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After the electioneering excitement of the last few weeks, the past week has appeared very uneventful. To mercantile men it has of course been a. busy one, with a mail outwards on Friday to prepare for, and a mail delivered on Saturday to keep up the excitement, to say nothing of a meeting of creditors, in which all our principal houses are concerned. It is a case, howevtr, which is expected to turn out a surplus, a. very unusual case indeed as times go. But for that part of the public which has no interest in these things, the week has been decidedly a dull one, nnd the arrival of the English Mail only three days behind time was a. welcome event. There are signs of life, though behind the scenes, in the Government offices. Our new Superinendent seems desirous to make up for the inaction of the late interregnum, when no business of importance could be entered upon. The public has been calling out that a good road ouj;ht to be found from our own goldfields to those of the "West Coast. The special benefit Otago is to reap from it, is not apparent to men of an enquiring stamp of mind, but it is no doubt thought, that if a good road existed, some of our miners who have run away and some of those who are just now following them, would come back by it to their old haunts instead of running off to Melbourne or elsewhere, as so many did in the days of the Picton rush, and subsequent disappointment. If Otago, however, should not find the investment specially profitable to herself, the road if made must be valuable, and, if we had a central Govei nment to design such things, would probably have been set about ere this. Mr Pyke lias received a commission to organize a party to explore the country at the head of Lake Wanaka, and is about to start for the Dunstan for """lie purpose. It is probable that he will head the party ■u'ihself. Other pi ejects too are in hand to allay the grievances of our mining population, or rather of the traders who live amongst them, (for I do not believe the genuine miner cai es a doit for agricultural land), as to the sale of land in the neighborhood of existing goldfields. It is in contemplation, in order to facilitate sale, to have the backs at present open within the goldfields under the operation of the Goldfields Act. This will remove difficulties whlolj. exist under the Waste Lands Act. Mr Henry Clapcott, so lately a candidate for the Superintendency, lias resigned his seat in the Provincial Council. Two versions of his reasons ato afloat, the one being the commou one of private affairs, tho other, that the unfortunate gentleman has suffered so severely under the chaffing he has received in the matter of the late election that he has thrown up politics in disgust. No doubt the true reasons include a little of each of these. Mr Clapcott was a fortnight ago very freely spoken of as the Provincial Secretary — designate on what grounds I was rot able to discover. I believe the rumour was a mere canard. The Supreme Court has been holding a sitting in Insolvency during the week. The business transacted •was not of any general interest, with exception of a decision by Mr Justice Chapman (the Court has usually been presided over by Mr Justice Richmond), that there was nothing in the act which enabled him even at the instance of the creditors themselves to give an insolvent his fuiniture. It is probable, however, that in practice, a method of carrying out this very usual arrangement will be found. The new lessees of the Princess Theatre are succeeding in making the house popular, Miss Matthews is of course a host in herself, and Mr J. L. Hall is becoming a great favorite. As the winter gives way to spring, there is every prospect of the house filling very differently to what it has done for twelve months past. I see you hailed the *' New Provinces Act Limitation Act" as likely to confer a boon on your distiict. I had hoped tho same of it, but the unfortunate Bill is already defunct, having been slain by Mr James Macandrew, the new member for Bruce, at the head of a troop of thirty members of the_ House of Representatives, only twentytwo mustering in its defence. It may be that tli6 BUI attempted a good thing in a bad way, and that the new Bill which Mr Macandrew has given notice of will contain provisions calculated to secure justice to outlying districts. If not, our Representatives are bad interpenters of the signs of the times. Whatever other provinces may need, we want in Otago a thoroughly new system of administration, rendering such places as Oamaru more independent of the Provincial Government.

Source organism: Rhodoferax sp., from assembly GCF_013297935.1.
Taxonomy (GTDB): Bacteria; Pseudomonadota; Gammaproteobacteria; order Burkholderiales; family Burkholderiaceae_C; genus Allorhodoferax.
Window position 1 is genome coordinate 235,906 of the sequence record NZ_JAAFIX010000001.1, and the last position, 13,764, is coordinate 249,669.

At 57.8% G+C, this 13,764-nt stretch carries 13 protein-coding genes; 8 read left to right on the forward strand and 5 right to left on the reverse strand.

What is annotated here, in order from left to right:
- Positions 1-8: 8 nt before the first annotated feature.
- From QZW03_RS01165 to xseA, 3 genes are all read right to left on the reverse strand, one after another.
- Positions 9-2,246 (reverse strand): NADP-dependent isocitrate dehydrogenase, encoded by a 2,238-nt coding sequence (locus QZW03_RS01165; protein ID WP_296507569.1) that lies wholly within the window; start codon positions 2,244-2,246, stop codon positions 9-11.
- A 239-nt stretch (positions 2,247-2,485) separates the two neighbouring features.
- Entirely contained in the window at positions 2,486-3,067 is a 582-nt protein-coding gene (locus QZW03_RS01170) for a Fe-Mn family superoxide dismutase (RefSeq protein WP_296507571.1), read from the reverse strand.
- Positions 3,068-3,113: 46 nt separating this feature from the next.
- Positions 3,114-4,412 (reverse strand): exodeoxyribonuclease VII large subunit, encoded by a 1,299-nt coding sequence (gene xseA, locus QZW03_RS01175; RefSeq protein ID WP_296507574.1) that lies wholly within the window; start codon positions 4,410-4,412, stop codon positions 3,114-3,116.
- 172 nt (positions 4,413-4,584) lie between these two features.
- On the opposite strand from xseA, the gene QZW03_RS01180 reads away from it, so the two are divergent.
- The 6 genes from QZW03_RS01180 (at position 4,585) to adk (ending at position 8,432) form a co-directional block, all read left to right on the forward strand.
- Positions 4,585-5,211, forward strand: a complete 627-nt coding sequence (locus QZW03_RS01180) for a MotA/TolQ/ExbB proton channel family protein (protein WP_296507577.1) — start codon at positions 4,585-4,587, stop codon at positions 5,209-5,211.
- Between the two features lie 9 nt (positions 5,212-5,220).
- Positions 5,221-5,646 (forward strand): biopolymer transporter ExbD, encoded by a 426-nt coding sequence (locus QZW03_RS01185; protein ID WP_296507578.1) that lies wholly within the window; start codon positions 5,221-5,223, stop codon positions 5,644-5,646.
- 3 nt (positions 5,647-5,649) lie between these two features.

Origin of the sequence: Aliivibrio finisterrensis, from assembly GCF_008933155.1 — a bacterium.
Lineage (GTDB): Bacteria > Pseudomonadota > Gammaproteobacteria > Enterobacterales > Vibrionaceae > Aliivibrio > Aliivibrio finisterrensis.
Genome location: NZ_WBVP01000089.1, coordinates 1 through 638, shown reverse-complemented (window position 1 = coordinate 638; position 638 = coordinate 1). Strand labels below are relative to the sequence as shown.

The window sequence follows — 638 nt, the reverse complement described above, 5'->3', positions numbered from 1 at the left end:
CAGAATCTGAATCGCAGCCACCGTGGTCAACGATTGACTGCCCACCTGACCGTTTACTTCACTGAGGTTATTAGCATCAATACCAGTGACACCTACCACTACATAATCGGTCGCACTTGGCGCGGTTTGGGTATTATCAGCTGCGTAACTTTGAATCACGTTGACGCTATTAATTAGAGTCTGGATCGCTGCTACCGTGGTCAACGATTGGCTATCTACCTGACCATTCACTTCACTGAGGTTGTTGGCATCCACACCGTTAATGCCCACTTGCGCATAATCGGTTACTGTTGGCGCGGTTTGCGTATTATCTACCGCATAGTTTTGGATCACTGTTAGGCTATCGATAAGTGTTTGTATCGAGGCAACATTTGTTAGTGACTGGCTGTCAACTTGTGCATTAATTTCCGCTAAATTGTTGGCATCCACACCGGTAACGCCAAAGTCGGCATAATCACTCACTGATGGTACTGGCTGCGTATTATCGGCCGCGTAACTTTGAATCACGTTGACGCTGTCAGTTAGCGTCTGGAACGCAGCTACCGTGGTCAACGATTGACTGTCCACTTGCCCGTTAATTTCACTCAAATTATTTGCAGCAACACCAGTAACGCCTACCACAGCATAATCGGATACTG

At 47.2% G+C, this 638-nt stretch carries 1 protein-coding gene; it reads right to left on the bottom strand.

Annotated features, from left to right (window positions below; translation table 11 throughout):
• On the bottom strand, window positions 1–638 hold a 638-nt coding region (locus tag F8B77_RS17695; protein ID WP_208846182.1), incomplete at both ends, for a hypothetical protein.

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DUNEDIN. (FROM OUR OWN CORRESPONDENT.) August 21st. 1865., North Otago Times, Volume IV, Issue 79, 24 August 1865

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DUNEDIN. (FROM OUR OWN CORRESPONDENT.) August 21st. 1865. North Otago Times, Volume IV, Issue 79, 24 August 1865